Thinking of going to law school? Don't say she didn't warn you.
Here at Above the Law, we like to give our readers after-hours video content. Watching videos can be difficult if you’re at work or in class. But in the evening, when the office is more quiet or when you’re at home, you can enjoy videos without worrying about a colleague or classmate giving you a hard time.
Last night we put up a video about law student debt, in which Professor William Birdthistle crunched some numbers regarding whether it’s financially wise to go to law school. If you haven’t already done so, check it out here.
This evening we have another video about legal education. This one relies primarily upon cultural rather than economic factors in arguing why you shouldn’t go to law school….
* Now prison inmates will literally be able to listen to the jailhouse rock. Dancing to it is a different issue. [USA Today]
* Why do students surf the web in class instead of taking notes? Probably because their professors are boring. [Legal Skills Prof Blog]
* The current Supreme Court justices have less time practicing law or working in politics than any other previous Supreme Court roster. But they have way more pillow fights. [Social Science Research Network via Instapundit]
* The chief judge of the U.S. District Court for the District of Montana emailed some friends a fairly offensive, racially charged joke about President Obama from his courthouse chambers. He will probably have to apologize. [Great Falls Tribune]
* “It’s like having a pace runner in a marathon: I don’t have to burn out running the 26.2 miles as fast as I can.” The only difference is that this new tool measures billable hours instead of miles. [ABA Journal]
I don’t even know where to begin with this, so let’s just play it straight:
Last week, a now ex-judge in Georgia pulled out a handgun during a bond hearing, pretended to hand it to an alleged rape victim who was testifying, and said she was “killing her case” and “might as well shoot” her lawyer.
I wish this was a joke or a hoax story. But no, it actually happened.
Keep reading to find out who this former judge is (spoiler: it’s not Rooster Cogburn) and why he pulled his piece in court…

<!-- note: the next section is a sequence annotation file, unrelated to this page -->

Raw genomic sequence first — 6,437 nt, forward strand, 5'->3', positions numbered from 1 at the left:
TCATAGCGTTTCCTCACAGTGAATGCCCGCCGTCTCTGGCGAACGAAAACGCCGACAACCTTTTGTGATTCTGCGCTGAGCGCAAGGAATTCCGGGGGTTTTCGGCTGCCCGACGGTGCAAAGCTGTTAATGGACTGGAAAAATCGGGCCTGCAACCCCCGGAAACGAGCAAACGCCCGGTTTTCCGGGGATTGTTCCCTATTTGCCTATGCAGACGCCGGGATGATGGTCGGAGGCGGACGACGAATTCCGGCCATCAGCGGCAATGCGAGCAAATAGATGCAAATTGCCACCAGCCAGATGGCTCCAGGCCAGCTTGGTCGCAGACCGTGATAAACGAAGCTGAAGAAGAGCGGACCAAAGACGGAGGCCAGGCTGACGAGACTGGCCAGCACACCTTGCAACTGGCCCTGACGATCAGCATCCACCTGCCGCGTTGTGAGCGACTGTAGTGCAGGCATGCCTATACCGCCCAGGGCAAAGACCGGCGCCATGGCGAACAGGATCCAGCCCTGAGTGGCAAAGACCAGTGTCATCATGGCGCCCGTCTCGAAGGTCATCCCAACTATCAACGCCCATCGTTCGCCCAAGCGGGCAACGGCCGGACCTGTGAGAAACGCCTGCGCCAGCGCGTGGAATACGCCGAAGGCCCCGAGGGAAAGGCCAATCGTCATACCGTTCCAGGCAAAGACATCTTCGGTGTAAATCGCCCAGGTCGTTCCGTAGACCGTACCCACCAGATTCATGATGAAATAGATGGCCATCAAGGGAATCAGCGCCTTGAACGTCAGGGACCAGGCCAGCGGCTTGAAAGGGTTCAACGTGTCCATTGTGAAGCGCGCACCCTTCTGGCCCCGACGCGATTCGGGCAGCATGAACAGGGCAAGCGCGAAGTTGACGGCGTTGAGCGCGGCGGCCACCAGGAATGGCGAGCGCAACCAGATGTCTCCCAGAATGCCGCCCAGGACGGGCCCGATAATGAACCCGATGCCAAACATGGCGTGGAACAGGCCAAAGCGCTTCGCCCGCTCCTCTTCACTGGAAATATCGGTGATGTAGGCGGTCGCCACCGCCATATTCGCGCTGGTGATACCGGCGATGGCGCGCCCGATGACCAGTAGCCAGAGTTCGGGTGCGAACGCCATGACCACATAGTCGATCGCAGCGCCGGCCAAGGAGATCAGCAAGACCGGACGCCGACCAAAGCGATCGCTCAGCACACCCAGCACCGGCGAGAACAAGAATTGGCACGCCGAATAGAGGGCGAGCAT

So let’s discuss what everyone else is discussing: the “Zombie Mohammed” case. Earlier this month, Judge Mark W. Martin dismissed a harassment charge against Talaag Elbayomy, a Muslim man who allegedly attacked Ernie Perce, an atheist who was dressed up as “Zombie Muhammad.” The incident took place during last year’s Halloween parade in Mechanicsburg, Pennsylvania.
Since news of the ruling became public, things have gone crazy. Let’s discuss, and take an opinion poll….
This is the second part of a series on getting yourself in the door to an in-house position. If it’s not up your alley, read no further. Based on the feedback I received from last week’s entry, this is helpful to some folks out there. Don’t worry, my tell-all book is in the works, and when I’m ready to retire, I’ll regale you with stories of love triangles and hexagons that will make your head spin. Until then, let’s work on getting you that gig in-house.
It is presumed that you worked hard on your resumes and cover letters in law school, vetted them through the career office, and had at least two or more folks review them before sending them out for OCI and beyond. If you’ve been practicing for a while, and are now looking to jump in-house, you’ve likely dusted off your resume and edited it to include the substantive work you’ve done, your many court appearances, and your list of mega deals that you’ve brought to completion. Or not. The reality may be that you don’t have all that much “sexy” work to list on your updated resume.
Our ongoing ATL School & Firm Insider Survey (take it here!), asks current law students, among other things, “What do you expect to do after you graduate?” A whopping 71% tell us that they expect to work for a firm. (This percentage was consistent across class years.) That this proportion is so high, and so at odds with the NLJ findings, can mean some combination of two things:
The ATL student readership skews heavily toward that minority of students who will actually snag Biglaw gigs.
Many (if not most) expectations of law firm employment will be dashed against the reality of a contracting job market. In other words, a majority of students think they are in the fortunate minority
After the jump, we’ll look at how wide the gap between student expectation and market reality is, even at the “go-to” schools: